It was about this point in time that diffuser light sources became popular. They did an excellent job of allowing you to make nice 8x10 prints from the tiny, 35mm, negatives without showing all the tiny scratches, while not causing an increase in contrast. This was about the same time that color negative printing became popular, most of the color enlargers that were built used diffused light. Today, it is almost impossible to buy any type of color enlarger that does not use a diffused light source. However, black and white enlargers are still built both ways.

Graded & VC Papers
There are two types of black and white printing paper being used today. One is graded paper and the other type is Variable Contrast (or VC) paper.

Graded paper is manufactured to reproduce a specific level of contrast in the finished print. Assuming that you had a normal black and white negative, a Grade 2 paper would produce a print with a normal contrast range. A Grade 3 paper would produce a print that has a slightly higher contrast. In practice, it is necessary to keep several different grades in stock in order to be able to make prints with just the right level of contrast.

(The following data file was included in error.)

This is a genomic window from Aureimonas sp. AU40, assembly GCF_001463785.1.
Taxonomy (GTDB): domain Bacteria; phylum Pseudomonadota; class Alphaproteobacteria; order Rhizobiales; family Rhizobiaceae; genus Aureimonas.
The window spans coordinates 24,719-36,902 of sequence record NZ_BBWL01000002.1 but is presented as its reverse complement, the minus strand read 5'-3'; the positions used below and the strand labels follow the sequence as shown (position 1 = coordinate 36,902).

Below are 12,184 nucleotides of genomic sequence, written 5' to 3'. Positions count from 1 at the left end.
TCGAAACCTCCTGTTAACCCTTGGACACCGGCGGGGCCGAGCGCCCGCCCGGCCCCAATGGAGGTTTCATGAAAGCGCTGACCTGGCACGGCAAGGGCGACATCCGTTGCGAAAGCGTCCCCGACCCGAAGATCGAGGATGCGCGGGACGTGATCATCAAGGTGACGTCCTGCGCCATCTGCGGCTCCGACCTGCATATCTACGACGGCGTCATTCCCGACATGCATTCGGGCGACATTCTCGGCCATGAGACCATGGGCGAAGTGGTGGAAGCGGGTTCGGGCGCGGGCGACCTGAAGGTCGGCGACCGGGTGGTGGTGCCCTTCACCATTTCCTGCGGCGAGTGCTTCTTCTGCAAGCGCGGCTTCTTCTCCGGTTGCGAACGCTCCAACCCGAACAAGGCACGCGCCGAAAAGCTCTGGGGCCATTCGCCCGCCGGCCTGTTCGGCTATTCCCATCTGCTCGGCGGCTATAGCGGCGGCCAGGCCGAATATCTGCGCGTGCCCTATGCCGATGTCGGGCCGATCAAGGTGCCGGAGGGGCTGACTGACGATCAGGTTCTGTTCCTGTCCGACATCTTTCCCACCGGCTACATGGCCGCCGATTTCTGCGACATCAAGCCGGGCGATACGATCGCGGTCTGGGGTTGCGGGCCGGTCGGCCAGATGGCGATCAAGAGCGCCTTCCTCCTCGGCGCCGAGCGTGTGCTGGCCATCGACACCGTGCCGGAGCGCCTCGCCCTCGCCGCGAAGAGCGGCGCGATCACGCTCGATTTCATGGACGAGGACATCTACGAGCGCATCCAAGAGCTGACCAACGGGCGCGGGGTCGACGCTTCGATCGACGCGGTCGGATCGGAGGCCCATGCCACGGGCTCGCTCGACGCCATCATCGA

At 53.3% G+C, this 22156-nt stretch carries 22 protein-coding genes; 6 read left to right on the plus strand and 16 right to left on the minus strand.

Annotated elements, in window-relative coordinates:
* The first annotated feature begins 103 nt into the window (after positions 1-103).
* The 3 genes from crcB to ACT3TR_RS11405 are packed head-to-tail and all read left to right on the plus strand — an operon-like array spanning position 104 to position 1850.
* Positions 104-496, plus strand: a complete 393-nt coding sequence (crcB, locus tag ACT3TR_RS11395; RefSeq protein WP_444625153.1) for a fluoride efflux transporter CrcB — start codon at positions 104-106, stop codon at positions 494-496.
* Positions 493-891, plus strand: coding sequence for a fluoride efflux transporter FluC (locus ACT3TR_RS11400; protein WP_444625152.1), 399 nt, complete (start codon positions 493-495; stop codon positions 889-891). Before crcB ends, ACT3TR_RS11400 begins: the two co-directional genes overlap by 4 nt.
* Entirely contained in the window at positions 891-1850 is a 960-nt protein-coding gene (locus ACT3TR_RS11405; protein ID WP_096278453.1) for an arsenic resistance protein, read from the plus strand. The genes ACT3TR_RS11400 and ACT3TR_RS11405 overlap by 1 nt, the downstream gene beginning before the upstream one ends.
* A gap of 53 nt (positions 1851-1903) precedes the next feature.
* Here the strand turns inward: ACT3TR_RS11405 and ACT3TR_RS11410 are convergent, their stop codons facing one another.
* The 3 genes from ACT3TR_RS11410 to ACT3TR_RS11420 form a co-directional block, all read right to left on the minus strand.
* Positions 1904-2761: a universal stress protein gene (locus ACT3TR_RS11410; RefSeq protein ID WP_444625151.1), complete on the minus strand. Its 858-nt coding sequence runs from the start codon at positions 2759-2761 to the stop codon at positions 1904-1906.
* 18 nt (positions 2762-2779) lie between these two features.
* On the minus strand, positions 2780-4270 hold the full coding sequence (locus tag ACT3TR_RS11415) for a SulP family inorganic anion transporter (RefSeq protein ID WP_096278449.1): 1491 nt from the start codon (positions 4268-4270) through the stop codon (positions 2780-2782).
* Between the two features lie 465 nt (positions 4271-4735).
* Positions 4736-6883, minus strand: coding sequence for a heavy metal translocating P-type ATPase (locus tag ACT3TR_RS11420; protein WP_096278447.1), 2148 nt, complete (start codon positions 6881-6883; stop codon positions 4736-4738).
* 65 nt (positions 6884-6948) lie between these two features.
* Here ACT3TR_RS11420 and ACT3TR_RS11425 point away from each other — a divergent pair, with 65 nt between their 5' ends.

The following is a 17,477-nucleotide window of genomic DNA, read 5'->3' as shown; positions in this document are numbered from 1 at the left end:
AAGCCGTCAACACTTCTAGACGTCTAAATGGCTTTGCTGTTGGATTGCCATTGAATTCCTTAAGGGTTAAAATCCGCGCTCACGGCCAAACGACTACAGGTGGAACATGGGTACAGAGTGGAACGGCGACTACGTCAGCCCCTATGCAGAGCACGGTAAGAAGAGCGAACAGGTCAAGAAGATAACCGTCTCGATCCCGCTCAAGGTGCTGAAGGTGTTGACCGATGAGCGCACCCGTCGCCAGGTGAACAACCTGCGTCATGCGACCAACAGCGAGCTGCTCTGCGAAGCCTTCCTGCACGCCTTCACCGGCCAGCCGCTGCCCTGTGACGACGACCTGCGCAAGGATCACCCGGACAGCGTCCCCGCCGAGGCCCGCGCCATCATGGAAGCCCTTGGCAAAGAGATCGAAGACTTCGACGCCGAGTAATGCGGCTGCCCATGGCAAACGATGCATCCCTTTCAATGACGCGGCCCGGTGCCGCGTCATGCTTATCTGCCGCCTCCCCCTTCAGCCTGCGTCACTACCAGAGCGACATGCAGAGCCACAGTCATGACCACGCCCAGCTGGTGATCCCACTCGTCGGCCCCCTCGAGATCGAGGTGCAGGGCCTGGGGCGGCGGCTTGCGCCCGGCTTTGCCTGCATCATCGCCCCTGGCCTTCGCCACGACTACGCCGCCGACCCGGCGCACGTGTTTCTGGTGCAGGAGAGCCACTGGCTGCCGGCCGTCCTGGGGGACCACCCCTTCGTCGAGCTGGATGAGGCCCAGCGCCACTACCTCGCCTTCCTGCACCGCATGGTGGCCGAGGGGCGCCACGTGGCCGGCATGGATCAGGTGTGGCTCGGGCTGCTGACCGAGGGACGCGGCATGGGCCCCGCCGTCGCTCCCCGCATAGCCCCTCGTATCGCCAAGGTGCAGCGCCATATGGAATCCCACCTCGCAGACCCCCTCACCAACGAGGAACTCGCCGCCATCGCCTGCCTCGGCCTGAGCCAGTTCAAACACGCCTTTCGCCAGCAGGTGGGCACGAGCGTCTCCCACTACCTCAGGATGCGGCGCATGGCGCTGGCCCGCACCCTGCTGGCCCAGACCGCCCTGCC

A better way of doing things evolved when the industry came up with a special type of black and white printing paper known as variable contrast paper. With it you can create any one of an infinite number of contrast ranges by projecting the black and white negative through a series of colored filters in the light path. The specific color of the filter causes a specific contrast range to be reproduced. Sets of filters are sold that allow the user to reproduce specific ranges of contrast. They can be used with black and white enlargers of either the condenser or diffuser type. However, since only specific filters are included in the set, only those specific contrast ranges can be reproduced. Further, since they have to be placed in the image beam, many professionals feel that the filter tends to diffuse the image and cause the print to be slightly softer (diffused) than it otherwise would have been.